How to backhand slice high balls?

Discussion in 'Tennis Tips/Instruction' started by peakofthebounce, May 15, 2014.

  1. peakofthebounce

    peakofthebounce Banned

    Apr 21, 2014
    I thought that the slice was meant to be more forgiving of contact point than topspin 1hbh?

    That's not my experience though, I find it much easier to topspin backhand high balls than slice them. However, I want to add the slice off the high ball to my arsenal for the sake of variety and saving energy in rallies (slice takes less energy to hit).

    My wrist feels in a really uncomfortable position when slicing high balls. Aren't you meant to use a continental grip? It's uncomfortable to hold the wrist in a position that allows the racket face to be closed enough to make the ball not sail long (this is what happens to most of my high backhand slices).

    Do you use a different slice grip when you know you're going to be hitting a high ball? If so, what?

    How do you get the racket head in the correct position? And should it be more closed than when hitting a slice off a normal height ball?
  2. SpinToWin

    SpinToWin Talk Tennis Guru

    Mar 23, 2014
    no, you just make a steeper downwards motion for the high slice.
  3. boramiNYC

    boramiNYC Hall of Fame

    Jun 29, 2011
    Turn your back more toward the opponent. There will be plenty side spin.
  4. Greg G

    Greg G Professional

    May 10, 2012
    Agree with above. Try to feel the carving motion across the outer half of the ball.
  5. Avles

    Avles Hall of Fame

    Oct 14, 2009
    The Peak of Good Living
    Agreed, don't need closed racquet face to slice a high ball. High to low swing, neutral or slightly open racquet face. This shouldn't be uncomfortable with a conti grip.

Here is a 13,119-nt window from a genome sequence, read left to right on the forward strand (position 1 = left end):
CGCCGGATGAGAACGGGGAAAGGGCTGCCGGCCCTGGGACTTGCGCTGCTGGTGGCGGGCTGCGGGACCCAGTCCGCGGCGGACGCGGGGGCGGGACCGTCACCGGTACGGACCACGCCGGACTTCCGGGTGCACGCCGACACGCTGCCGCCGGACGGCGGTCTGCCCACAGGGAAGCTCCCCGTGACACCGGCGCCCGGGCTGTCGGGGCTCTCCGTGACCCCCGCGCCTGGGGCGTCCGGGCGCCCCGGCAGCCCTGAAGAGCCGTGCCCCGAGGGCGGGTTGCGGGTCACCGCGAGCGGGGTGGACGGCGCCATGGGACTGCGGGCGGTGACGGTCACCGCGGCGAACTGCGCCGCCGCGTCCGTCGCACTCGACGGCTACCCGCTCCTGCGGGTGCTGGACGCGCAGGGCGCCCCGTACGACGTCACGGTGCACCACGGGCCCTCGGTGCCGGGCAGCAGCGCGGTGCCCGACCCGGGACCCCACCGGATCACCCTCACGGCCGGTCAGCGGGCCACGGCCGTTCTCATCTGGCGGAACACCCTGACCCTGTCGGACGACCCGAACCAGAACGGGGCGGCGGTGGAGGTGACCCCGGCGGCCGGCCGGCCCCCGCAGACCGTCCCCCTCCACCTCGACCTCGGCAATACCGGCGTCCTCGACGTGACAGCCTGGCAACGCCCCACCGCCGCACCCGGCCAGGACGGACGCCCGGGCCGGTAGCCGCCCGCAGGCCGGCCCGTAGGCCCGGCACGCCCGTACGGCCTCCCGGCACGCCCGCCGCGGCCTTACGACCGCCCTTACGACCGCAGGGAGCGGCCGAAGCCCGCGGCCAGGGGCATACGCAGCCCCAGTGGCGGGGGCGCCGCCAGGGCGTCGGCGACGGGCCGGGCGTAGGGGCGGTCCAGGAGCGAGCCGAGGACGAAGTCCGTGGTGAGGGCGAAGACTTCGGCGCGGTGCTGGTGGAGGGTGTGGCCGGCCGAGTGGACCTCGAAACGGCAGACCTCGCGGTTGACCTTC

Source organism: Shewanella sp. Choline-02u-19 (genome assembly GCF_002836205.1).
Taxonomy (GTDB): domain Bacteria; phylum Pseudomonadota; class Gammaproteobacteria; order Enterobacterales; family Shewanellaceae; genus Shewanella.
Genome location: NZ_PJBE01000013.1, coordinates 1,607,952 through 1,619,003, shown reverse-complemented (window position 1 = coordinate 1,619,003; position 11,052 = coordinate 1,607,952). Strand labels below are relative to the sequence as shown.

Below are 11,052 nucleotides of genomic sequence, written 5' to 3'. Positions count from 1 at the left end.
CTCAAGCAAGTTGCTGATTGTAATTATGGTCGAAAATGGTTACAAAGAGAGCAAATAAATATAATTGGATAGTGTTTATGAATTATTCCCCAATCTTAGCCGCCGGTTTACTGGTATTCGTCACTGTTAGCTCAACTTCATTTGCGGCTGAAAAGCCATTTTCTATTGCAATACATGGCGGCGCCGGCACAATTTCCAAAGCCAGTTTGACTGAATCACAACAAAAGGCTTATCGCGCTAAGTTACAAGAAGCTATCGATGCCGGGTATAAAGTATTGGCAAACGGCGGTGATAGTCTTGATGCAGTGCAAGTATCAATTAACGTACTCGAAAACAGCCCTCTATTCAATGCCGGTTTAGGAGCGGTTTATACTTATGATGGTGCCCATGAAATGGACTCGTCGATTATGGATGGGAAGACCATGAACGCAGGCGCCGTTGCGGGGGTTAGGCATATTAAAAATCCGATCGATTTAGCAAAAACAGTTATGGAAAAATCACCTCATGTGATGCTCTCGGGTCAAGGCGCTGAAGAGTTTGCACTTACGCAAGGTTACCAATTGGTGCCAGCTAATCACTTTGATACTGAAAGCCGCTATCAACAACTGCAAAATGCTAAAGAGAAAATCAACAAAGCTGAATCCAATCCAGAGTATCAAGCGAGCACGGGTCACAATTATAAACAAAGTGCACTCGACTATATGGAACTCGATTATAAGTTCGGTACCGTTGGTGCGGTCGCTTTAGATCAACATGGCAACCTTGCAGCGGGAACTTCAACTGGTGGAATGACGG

Here's an example on a ball hit at chin height:
  6. LeeD

    LeeD Bionic Poster

    Dec 28, 2008
    East side of San Francisco Bay
    Turn your back to the opponent, adopt a late contact point, or...
    Switch your grip to extreme eastern backhand, so you can close the face more and get solid contact on a slice that has pace and bite.
  7. mntlblok

    mntlblok Professional

    Jan 15, 2006
    Excellent examples. Actually, a bit of variation with the different shots. Bottom line, to me, is that the human anatomy doesn't allow us to come straight down the back of every height ball - high ones in particular. As Roger is doing in these, the "circle" of yer swing has to start high (high hand), and looking from behind Roger, he's swing in a counterclockwise "circle", with the racket traveling at something like 11 o'clock to 9 o'clock or thereabouts. Wouldn't be surprised if those balls maybe had some left-to-right curve back across the net.

    Another way to deal with them - and this is more often done with high backhand volleys (pretty much the same stroke) - is to simply stop the stroke at contact - at the point where the racket face is essentially vertical. Not ideal, but if the ball is high enough to be a real problem, it at least gets you out of a mess. . .
  8. rkelley

    rkelley Hall of Fame

    Sep 28, 2010
    The idea that there's a circular zone of contact from low to high is the key. For those high balls the racquet is vertical, even past vertical. The racquet is still making a right angle w your lower arm. When you prep for the swing allow the racquet to lay back a bit. When you pull down to start the swing allow the racquet to rotate forward, towards the ball. Turn your shoulders into the ball too.

    As also previously noted, on the higher balls there will be a side spin on the ball going from L to R. On low balls there's side spin that makes the ball go from R to L.

    This is hard to describe words, but it's not that hard if you can see it.
  9. Lance L

    Lance L Semi-Pro

    Nov 15, 2013
    Halifax, NS

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